The Commission works to avoid costly and time-consuming legal procedures to consumers in cross-border disputes

A new report from the European Consumer Centres Network (ECC-Net) published by the European Commission shows that the European Small Claims Procedure to resolve small cross-border disputes is often under used. According to the report, this is mainly because judges are not aware of the procedure, something the Commission intends to tackle vigorously.

The European Commission published a new report from the European Consumer Centres Network (ECC-Net) which shows that the European Small Claims Procedure, which is one of the solutions available to resolve cross-border disputes in cases involving €2,000 or less, and available since 1 January 2009, is often under used. In July 2011, the European Commission also proposed a new Europe-wide preservation order to ease the recovery of cross-border debts for both citizens and businesses.

The European Small Claims Procedure is straightforward and free of charge. However, the enforcement of the judgment resulting from this procedure is often protracted by the losing party. As a consequence, only a minority of the positive rulings made by the courts in consumers' home countries, are actually enforced across borders. When action is necessary to get a decision enforced in the country of the trader and in accordance with the laws of this country, consumers often abandon the procedure because the process for national enforcement is complex and can be expensive.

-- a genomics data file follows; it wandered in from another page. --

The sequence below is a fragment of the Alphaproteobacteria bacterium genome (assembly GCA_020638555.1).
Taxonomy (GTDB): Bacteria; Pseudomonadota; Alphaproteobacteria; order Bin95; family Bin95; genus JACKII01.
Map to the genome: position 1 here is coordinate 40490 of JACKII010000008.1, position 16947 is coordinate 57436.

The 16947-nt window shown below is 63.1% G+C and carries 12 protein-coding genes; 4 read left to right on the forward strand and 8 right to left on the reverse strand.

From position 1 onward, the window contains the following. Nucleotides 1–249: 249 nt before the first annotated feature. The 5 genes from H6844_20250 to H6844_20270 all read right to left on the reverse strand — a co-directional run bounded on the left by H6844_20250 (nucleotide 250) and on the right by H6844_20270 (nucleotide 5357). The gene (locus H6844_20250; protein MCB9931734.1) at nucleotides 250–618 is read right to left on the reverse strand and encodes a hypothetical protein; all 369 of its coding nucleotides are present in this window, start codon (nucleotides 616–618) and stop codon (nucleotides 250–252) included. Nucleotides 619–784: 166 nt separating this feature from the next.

In the light of this outcome, the Commission announced that it will work with Member States to ensure enforcement of the European Small Claims Procedure and develop awareness of it. More consumers should know about the procedure and use it, and therefore the Commission will, among others actions, work with court authorities to promote awareness of the procedure, and issue a guide providing practical advice to consumers and legal practitioners in 2012.